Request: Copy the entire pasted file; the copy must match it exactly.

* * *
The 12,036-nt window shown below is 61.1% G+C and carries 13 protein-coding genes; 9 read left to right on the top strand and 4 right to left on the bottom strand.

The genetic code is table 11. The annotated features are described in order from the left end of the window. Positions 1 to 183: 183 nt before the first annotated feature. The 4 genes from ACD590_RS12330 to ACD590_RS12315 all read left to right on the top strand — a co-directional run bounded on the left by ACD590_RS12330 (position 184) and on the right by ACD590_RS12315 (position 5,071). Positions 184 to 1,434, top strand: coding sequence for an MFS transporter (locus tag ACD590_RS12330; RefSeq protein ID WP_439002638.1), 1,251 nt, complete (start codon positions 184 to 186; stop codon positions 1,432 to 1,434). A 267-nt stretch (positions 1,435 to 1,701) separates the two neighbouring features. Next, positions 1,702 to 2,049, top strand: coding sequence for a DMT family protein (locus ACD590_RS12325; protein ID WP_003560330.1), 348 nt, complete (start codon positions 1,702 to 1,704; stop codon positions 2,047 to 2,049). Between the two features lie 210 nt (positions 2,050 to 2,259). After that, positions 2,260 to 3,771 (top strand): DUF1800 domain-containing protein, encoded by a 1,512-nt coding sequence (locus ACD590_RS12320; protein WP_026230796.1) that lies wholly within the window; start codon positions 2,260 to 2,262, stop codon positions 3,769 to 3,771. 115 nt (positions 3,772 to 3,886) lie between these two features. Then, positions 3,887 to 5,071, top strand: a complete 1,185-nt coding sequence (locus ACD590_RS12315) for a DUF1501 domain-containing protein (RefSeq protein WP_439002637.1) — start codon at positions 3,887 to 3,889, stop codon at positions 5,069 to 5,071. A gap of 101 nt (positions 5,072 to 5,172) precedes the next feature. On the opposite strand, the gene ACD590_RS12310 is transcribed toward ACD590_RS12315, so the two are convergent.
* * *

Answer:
The 12,036-nt window shown below is 61.1% G+C and carries 13 protein-coding genes; 9 read left to right on the top strand and 4 right to left on the bottom strand.

The genetic code is table 11. The annotated features are described in order from the left end of the window. Positions 1 to 183: 183 nt before the first annotated feature. The 4 genes from ACD590_RS12330 to ACD590_RS12315 all read left to right on the top strand — a co-directional run bounded on the left by ACD590_RS12330 (position 184) and on the right by ACD590_RS12315 (position 5,071). Positions 184 to 1,434, top strand: coding sequence for an MFS transporter (locus tag ACD590_RS12330; RefSeq protein ID WP_439002638.1), 1,251 nt, complete (start codon positions 184 to 186; stop codon positions 1,432 to 1,434). A 267-nt stretch (positions 1,435 to 1,701) separates the two neighbouring features. Next, positions 1,702 to 2,049, top strand: coding sequence for a DMT family protein (locus ACD590_RS12325; protein ID WP_003560330.1), 348 nt, complete (start codon positions 1,702 to 1,704; stop codon positions 2,047 to 2,049). Between the two features lie 210 nt (positions 2,050 to 2,259). After that, positions 2,260 to 3,771 (top strand): DUF1800 domain-containing protein, encoded by a 1,512-nt coding sequence (locus ACD590_RS12320; protein WP_026230796.1) that lies wholly within the window; start codon positions 2,260 to 2,262, stop codon positions 3,769 to 3,771. 115 nt (positions 3,772 to 3,886) lie between these two features. Then, positions 3,887 to 5,071, top strand: a complete 1,185-nt coding sequence (locus ACD590_RS12315) for a DUF1501 domain-containing protein (RefSeq protein WP_439002637.1) — start codon at positions 3,887 to 3,889, stop codon at positions 5,069 to 5,071. A gap of 101 nt (positions 5,072 to 5,172) precedes the next feature. On the opposite strand, the gene ACD590_RS12310 is transcribed toward ACD590_RS12315, so the two are convergent.